Okay, so maybe it’s not quite so mysterious. It appears to be, at least mostly, a Thompson’s gazelle. However, there is certainly something strange about it. Its body is shaggier than any other I’ve seen so far, and there’s no mistaking that head. This unique Tommy immediately brings to mind hypertrichosis, or “werewolf syndrome”, in humans, but we’d like to hear what other theories are out there that might explain the strange appearance of this poor Tommy.
Author: Kay Holekamp
Camille, who lives in the Conservancy camp year-round, reports that the mongooses showed up at the breakfast table again the very first morning after Dee & I had to drive away to return to Nairobi for Dee’s homeward bound flight. So here’s a glimpse of what Dee missed mongoose-wise. On the other hand, 3 days after Dee left, a hippo died in the forest 50 meters from camp, and the lions and North hyenas have been warring over the carcass day and night ever since. Not only does this mean it’s very scary living in that camp right now due to the constant presence of so many large carnivores, but this also means the whole camp smells absolutely unbelievably terrible, as the hippo carcass is situated directly up wind of camp.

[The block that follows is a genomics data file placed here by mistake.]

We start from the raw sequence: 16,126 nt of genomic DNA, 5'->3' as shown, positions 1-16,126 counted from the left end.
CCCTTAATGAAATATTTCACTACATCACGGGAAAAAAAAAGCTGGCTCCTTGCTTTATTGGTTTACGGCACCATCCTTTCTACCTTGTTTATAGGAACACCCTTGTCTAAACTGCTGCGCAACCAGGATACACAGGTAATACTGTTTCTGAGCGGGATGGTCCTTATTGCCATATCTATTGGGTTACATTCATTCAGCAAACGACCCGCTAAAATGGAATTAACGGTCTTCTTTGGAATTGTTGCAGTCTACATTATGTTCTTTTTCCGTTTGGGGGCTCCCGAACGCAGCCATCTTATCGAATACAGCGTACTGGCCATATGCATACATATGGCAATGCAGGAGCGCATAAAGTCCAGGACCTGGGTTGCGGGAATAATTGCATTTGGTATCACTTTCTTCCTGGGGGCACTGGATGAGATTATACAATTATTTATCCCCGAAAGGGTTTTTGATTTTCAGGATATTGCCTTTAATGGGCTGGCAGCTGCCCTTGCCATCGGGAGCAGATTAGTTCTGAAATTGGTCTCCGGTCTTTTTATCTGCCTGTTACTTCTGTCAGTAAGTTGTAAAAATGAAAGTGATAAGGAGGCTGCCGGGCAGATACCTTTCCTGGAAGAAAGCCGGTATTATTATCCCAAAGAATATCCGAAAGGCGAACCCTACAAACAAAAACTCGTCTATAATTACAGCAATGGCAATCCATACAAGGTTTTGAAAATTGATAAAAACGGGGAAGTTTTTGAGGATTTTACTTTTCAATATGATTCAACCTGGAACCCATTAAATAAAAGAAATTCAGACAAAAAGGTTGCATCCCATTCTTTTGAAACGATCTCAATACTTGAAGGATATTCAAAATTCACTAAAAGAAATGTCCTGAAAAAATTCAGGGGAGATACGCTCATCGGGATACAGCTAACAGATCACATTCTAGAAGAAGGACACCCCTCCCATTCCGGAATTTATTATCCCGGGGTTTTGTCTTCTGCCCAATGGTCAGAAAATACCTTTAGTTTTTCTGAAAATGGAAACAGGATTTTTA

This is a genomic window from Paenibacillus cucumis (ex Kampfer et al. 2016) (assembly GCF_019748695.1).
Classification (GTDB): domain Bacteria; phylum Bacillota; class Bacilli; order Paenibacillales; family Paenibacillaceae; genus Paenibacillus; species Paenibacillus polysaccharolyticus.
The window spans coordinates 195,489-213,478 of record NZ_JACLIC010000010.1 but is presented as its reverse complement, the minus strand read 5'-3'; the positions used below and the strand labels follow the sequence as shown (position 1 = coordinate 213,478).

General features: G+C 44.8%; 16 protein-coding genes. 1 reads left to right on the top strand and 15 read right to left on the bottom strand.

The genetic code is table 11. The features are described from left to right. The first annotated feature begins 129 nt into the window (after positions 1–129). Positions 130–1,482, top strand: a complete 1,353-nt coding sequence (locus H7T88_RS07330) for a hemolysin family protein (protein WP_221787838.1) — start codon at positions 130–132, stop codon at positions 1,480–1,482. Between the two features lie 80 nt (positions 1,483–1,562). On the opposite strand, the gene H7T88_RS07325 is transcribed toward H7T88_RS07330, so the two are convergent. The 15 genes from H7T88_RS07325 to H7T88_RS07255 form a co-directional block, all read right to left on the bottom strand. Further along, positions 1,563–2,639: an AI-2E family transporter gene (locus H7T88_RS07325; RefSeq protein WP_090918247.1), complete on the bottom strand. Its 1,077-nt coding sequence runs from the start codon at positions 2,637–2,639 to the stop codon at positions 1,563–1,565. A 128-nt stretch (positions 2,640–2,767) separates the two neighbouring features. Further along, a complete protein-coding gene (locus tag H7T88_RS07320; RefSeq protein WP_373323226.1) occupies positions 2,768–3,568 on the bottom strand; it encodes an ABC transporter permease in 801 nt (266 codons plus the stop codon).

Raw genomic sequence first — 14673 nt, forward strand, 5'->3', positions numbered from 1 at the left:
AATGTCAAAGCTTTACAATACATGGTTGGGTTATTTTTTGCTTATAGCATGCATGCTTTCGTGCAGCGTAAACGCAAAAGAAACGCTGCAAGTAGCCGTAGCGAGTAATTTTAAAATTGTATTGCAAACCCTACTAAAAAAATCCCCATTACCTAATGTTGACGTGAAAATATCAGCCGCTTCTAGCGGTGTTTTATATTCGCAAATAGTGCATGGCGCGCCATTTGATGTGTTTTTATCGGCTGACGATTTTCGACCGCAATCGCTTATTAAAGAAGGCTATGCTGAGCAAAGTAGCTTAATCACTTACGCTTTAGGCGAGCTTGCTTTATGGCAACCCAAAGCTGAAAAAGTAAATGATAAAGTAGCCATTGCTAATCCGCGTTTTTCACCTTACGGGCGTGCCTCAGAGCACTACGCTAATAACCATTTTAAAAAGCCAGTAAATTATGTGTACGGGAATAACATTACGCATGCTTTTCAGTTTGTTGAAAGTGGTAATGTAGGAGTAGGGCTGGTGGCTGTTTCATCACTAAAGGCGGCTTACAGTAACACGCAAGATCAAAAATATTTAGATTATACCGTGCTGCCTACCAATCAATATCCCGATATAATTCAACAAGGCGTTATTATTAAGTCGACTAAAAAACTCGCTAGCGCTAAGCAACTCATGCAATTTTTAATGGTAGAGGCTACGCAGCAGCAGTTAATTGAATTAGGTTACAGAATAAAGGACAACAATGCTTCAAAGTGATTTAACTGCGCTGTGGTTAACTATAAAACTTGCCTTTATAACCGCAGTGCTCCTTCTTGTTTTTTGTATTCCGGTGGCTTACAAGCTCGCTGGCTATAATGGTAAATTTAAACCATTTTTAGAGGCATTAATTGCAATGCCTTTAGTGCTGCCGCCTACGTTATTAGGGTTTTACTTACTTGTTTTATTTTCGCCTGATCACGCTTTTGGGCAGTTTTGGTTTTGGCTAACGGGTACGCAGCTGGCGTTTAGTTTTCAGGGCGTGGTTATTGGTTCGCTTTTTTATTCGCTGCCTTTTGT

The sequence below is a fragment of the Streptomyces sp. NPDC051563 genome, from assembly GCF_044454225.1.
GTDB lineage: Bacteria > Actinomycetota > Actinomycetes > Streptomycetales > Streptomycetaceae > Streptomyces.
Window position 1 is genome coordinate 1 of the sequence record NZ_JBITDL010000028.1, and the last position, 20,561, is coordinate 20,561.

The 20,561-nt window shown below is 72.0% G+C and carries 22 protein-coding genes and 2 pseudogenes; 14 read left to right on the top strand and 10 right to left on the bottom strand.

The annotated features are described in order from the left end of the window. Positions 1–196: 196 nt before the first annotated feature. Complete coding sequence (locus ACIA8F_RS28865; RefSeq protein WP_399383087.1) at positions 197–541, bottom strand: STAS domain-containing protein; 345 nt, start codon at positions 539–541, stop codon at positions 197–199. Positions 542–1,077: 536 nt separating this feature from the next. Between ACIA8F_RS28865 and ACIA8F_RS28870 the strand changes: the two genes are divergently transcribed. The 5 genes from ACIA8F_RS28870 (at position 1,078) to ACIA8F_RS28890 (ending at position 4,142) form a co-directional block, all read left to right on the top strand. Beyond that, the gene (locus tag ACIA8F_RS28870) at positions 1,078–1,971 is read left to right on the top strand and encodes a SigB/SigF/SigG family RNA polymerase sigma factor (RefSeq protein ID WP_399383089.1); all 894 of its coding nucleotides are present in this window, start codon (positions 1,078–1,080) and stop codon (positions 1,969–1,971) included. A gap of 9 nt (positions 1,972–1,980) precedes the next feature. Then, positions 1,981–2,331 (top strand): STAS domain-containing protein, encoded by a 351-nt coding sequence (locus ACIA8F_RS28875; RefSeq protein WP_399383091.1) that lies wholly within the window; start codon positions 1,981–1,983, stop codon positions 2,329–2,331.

As long-time blog readers will recall, however, spotted hyenas can make a hippo carcass vanish very quickly, so it ought to be completely gone in only a couple more days. Hopefully Camille will post a blog entry soon about adventures associated with the dead hippo in camp.
Author: Kay Holekamp